Health is a core sector of humanitarian assistance, and serves as a reliable measurement of the impact of the assistance. The European Commission aims to provide high-quality humanitarian health assistance to the most vulnerable people affected by crises, including emergency medical assistance, outbreak preparedness and response, vaccination, hygiene promotion, and screening for malnutrition. Health is strongly interconnected with other humanitarian sectors, such as water and sanitation, nutrition, and food.
The number of people in need of humanitarian health assistance is estimated to increase. According to the Organisation for Economic Co-operation and Development (OECD), by 2030, more than 80% of the world’s poorest will be living in fragile contexts. A record 70.8 million people worldwide were forcibly displaced due to violence, conflict and disasters in 2018. Emerging infectious diseases, such as Ebola, measles, and yellow fever are reappearing, while climate change, population growth, mass migration and microorganisms resistant to treatments are hampering universal health coverage.
Quick and context-specific response to health needs in emergencies and capacity building to prepare for future crises are essential to facilitate resilience.
The most frequent medical needs arise from acute respiratory diseases, diarrhoea, complications during pregnancy and delivery, injuries (including from sexual and gender-based violence), undernutrition, malaria, and other communicable diseases. People affected by crises are more in need of mental health and psychosocial support to cope with high distress and trauma.
Weakened or disrupted health systems that are unable to provide prevention and treatment for non-communicable diseases and basic health services aggravate the problem.
Prolonged conflicts have a devastating impact on healthcare provision, especially when health facilities and health workers come under attack such as with the ongoing Ebola outbreak in North Kivu and Ituri.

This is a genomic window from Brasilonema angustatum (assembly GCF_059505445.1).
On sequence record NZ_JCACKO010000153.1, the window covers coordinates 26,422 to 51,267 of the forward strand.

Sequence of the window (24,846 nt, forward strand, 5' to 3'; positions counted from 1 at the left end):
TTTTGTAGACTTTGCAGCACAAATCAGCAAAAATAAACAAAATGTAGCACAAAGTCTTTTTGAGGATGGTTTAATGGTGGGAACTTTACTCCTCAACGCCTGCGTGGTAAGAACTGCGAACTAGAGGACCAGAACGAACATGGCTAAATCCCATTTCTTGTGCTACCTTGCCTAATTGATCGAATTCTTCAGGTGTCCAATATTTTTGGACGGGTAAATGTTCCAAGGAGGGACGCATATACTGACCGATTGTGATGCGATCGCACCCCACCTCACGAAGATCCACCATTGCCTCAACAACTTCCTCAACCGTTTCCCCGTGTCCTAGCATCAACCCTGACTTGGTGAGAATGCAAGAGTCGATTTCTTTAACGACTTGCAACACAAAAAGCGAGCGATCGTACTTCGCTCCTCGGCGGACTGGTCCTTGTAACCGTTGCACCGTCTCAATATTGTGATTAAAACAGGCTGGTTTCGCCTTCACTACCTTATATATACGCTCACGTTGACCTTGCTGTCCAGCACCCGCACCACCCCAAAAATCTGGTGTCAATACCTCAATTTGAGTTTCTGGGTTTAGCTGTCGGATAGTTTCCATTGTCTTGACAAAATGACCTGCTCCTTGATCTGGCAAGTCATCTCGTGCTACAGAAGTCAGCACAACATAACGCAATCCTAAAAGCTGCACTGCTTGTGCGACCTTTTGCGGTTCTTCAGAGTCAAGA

The European Commission provides around €200 million every year to support humanitarian health programmes. The Commission's humanitarian health funding is governed by its Consolidated Humanitarian Health Guidelines, which help ensure coherence between the departments of the Commission, EU Member States and other donors providing health assistance.
Recent examples funded by the Commission's Civil Protection and Humanitarian Aid Operations department (ECHO) include:
In addition, EU humanitarian aid also ensures the treatment of severe and moderate malnutrition, and access to safe water. To mobilise medical and public health teams and equipment for rapid response to emergencies, the Commission and countries joining the EU Civil Protection Mechanism have launched the European Medical Corps. Countries can offer their specialised health units in support of populations hit by disasters inside and outside the EU.
Under the EU Civil Protection Mechanism, medical capacities are being developed as part of rescEU. This is a new EU reserve of capacities aimed to protect citizens from disasters and manage emerging risks, such as through emergency medical response. Currently, the EU is developing capacities for medical areal evacuation for highly infectious disease patients and disaster victims, emergency medical teams and a stockpiling reserve of medical equipment, vaccines and therapeutics.
The European Commission is also actively involved in the Global Health Cluster, which is the main international forum for coordinating humanitarian health assistance led by the World Health Organization (WHO). The Commission is strengthening the collaboration with the European Centre for Disease Control (ECDC) to inform policy direction and strategy to tackle health emergencies effectively.